Monday, December 5, 2011

Firespike adds festive touch to garden

A cloudless sulfur butterfly sips nectar from a firespike bloom

Simply Living
December 5, 2011

During December when brown leathery sycamore leaves are covering the ground and orange tangerines dangle from citrus trees like ornaments, the waxy red blooms of firespike add a festive glow to the garden.

Firespike, botanically known as Odontonema strictum, is an herbaceous perennial with foot-long spikes of showy flowers extending out of glossy foliage. Standing about 6 feet tall in shrubby clumps, this South American native is a wonderful addition to the landscape because it doubles both as an easy-to-grow bush and a wildlife magnet to butterflies and hummingbirds.

I can't remember when I first discovered the firespike plant or where my original cutting came from but this late-summer-through-winter bloomer has been adding color to my garden palette for years. Because it is so tall, firespike does best as a background plant where it can stretch upward without overshadowing shorter plants.

On several occasions, I've made the mistake of placing it in the wrong spot but I've managed to dig up and move plants without problems. That's because firespike is resilient. This drought-tolerant perennial will happily grow in sunny as well as shady locations and is easily propagated by divisions, cuttings or sometimes even by sticking a clipped off branch into the ground.

One has to wonder if a plant this easy to propagate is invasive. Fortunately, the answer is 'No.' Although it readily reseeds, sprouts don't emerge far from the mother plant so it doesn't spread out of control. New shoots merely increase the bush's girth.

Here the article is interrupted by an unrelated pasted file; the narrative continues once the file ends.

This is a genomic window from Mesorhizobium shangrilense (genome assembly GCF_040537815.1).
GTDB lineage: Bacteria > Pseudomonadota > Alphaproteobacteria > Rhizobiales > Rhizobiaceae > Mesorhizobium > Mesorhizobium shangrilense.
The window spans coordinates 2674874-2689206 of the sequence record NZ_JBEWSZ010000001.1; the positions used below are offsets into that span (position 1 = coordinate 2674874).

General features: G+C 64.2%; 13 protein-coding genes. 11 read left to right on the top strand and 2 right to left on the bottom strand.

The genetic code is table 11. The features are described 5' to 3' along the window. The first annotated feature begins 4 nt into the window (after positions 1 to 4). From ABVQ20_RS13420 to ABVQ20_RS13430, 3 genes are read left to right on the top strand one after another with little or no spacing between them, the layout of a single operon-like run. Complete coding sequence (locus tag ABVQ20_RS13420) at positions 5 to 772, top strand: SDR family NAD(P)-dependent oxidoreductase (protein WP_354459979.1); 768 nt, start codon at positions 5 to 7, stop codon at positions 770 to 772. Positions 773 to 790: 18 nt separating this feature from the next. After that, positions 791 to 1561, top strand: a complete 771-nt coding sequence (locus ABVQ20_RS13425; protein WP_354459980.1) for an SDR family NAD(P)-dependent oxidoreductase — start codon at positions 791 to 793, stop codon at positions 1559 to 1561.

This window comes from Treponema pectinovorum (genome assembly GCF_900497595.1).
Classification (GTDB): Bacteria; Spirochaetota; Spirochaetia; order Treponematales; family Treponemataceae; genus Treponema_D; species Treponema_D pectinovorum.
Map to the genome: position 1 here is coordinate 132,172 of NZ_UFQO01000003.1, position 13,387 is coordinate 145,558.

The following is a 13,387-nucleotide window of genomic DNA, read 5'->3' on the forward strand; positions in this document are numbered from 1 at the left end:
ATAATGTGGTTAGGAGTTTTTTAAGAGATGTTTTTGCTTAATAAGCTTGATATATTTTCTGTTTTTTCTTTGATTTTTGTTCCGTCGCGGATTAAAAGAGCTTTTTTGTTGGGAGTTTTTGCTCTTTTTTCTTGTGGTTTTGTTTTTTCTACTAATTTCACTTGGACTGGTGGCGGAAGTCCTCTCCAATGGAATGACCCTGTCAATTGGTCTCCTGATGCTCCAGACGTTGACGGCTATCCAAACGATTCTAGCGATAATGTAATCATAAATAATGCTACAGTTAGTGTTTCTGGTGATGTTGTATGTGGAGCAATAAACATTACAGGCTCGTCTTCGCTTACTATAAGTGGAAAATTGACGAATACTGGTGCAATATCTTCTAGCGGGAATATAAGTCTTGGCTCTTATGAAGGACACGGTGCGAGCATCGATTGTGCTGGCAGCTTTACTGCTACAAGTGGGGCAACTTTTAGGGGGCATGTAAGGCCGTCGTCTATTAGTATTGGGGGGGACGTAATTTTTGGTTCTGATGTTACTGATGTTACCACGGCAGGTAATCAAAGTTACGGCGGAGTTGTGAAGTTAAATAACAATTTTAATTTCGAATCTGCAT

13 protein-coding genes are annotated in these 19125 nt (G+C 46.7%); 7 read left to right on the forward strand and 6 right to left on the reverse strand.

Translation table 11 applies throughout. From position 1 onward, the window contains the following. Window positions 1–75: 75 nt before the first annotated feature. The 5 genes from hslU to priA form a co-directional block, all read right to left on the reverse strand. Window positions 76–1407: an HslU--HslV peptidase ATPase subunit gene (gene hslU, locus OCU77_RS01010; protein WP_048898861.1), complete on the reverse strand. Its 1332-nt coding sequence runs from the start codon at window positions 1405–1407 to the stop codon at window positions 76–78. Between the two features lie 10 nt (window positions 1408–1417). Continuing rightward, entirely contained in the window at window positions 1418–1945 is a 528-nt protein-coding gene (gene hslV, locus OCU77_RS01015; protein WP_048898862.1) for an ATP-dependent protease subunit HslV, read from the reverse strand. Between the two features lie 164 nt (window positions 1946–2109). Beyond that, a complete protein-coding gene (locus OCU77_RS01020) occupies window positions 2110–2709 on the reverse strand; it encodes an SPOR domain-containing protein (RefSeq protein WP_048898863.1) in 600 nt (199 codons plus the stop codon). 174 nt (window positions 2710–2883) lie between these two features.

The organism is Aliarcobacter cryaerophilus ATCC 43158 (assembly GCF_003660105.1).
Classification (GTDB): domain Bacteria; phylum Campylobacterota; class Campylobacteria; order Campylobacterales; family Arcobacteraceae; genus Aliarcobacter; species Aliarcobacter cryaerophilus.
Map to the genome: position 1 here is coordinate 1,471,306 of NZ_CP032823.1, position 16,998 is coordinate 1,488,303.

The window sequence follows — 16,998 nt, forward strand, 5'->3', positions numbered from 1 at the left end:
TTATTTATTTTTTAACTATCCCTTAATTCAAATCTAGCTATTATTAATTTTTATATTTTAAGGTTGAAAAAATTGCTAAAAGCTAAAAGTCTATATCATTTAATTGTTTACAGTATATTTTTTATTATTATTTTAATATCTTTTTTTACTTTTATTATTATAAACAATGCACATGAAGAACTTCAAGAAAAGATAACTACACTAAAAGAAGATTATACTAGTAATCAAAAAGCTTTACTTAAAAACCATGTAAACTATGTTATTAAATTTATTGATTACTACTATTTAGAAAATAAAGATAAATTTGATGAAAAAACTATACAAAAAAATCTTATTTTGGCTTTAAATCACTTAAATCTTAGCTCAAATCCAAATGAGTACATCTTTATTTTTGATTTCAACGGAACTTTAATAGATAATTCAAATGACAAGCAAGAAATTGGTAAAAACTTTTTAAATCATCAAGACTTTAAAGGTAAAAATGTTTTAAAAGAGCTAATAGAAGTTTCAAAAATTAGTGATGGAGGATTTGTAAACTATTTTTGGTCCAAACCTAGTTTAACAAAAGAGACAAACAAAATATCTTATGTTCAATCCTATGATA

Firespike's waxy red blooms, born in clusters along foot-long stems, make great cut flowers. They look especially nice in bouquets with Mexican sunflowers, another late-season blossom. I'm not alone in finding firespike attractive. Many species of butterflies like them as well. Cloudless sulfur butterflies are especially fond of this winter source of nectar. On a sunny day, several of the white-to-pale-yellow flutterers hover around a bush as if awaiting entry to a popular eatery.

Hummingbirds come to dine, too. Individual flowers have thin tubes with fluted rims that seem ready made to accommodate a hummingbird's bill. The blooms are also a brilliant candy-cane red, a color hummers find most attractive.

If you're thinking firespike sounds like the perfect plant, you're not far off. In addition to its tolerance of either shade or sunlight, firespike accepts a variety of soil conditions. It does well in sandy, loamy or even clay soil and doesn't suffer when pruned back during the growing season.

However, like most things that seem too good to be true, firespike has an imperfection: It can't tolerate cold. For the past three winters, freezing temperatures have killed back the top growth on every one of my bushes. Although the roots don't die and the plants rebound the next year, their sensitivity to cold leaves me, well, in the cold.

A single failing, however, can't spoil my enjoyment of this seasonal beauty. If firespike makes December a bit more festive and then fades away when freezing weather hits, so be it. Sometimes it's the tiny flaws that make us appreciate beauty, and the inevitable fade only makes the present more special.


  1. This is a great article! Now that I've read this, I'm going to try to transplant one this spring.

    1. Firespike is a very easy plant to start from cuttings. You can take some cuttings now and put them in pots in a shady place where they'll get water and in a few months they will be ready to transplant.